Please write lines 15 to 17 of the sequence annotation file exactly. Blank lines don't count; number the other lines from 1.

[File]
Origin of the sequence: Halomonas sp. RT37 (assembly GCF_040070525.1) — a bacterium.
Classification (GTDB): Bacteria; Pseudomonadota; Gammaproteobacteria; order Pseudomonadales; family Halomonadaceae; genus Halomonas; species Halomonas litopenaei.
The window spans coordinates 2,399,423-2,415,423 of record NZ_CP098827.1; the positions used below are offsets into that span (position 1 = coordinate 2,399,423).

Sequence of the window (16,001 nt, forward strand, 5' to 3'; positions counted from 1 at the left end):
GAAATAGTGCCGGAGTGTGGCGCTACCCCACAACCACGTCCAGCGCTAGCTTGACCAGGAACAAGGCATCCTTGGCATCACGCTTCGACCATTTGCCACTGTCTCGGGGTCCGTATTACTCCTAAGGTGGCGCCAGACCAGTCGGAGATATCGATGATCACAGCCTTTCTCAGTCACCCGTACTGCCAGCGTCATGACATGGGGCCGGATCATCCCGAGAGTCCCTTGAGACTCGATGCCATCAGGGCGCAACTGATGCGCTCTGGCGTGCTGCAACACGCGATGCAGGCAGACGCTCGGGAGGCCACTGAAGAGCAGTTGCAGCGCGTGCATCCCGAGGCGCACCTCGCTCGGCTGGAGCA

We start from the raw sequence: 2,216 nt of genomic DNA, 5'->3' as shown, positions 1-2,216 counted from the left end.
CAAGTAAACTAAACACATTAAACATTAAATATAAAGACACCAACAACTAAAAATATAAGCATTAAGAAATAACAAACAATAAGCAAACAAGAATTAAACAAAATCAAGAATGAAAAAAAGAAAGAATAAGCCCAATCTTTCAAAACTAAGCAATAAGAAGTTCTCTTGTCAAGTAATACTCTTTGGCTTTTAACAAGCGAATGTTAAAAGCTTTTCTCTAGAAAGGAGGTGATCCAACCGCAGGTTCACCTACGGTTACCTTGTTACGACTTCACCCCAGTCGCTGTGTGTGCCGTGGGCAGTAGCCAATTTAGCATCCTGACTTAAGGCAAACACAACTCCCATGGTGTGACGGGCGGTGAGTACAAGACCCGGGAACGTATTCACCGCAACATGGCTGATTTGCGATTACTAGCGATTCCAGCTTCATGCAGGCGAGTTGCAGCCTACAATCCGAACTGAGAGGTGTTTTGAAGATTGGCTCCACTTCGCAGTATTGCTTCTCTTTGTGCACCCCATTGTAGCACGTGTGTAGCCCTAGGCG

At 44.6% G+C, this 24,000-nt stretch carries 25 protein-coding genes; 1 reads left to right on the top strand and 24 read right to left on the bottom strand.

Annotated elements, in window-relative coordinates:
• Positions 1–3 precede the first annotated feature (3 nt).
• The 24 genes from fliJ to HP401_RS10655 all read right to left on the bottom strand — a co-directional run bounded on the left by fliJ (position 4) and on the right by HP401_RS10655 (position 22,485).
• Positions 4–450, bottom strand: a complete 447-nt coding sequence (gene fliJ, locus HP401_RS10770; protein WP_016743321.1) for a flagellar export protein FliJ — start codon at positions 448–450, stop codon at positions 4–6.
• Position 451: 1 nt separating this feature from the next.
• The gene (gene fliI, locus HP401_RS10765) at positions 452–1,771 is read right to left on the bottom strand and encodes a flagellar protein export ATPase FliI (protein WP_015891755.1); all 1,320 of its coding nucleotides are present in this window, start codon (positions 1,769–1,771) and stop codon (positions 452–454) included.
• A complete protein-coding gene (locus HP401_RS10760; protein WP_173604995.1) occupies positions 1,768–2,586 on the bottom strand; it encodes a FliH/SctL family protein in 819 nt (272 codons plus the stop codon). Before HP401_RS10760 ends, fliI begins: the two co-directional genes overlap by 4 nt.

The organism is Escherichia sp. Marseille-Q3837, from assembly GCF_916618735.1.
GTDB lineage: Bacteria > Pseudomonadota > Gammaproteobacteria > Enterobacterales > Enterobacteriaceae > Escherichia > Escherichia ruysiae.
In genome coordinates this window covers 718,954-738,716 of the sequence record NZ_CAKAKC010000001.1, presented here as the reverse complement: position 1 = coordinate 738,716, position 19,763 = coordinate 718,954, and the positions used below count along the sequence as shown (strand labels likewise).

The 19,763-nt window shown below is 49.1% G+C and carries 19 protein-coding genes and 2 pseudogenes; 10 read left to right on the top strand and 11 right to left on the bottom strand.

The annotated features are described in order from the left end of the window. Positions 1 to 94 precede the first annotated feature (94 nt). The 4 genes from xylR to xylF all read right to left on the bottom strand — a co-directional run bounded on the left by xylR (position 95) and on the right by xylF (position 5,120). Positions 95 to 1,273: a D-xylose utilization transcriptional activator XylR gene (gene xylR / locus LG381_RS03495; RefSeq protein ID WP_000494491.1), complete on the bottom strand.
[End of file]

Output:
• A complete protein-coding gene (locus HP401_RS10760; protein WP_173604995.1) occupies positions 1,768–2,586 on the bottom strand; it encodes a FliH/SctL family protein in 819 nt (272 codons plus the stop codon). Before HP401_RS10760 ends, fliI begins: the two co-directional genes overlap by 4 nt.

The organism is Escherichia sp. Marseille-Q3837, from assembly GCF_916618735.1.
GTDB lineage: Bacteria > Pseudomonadota > Gammaproteobacteria > Enterobacterales > Enterobacteriaceae > Escherichia > Escherichia ruysiae.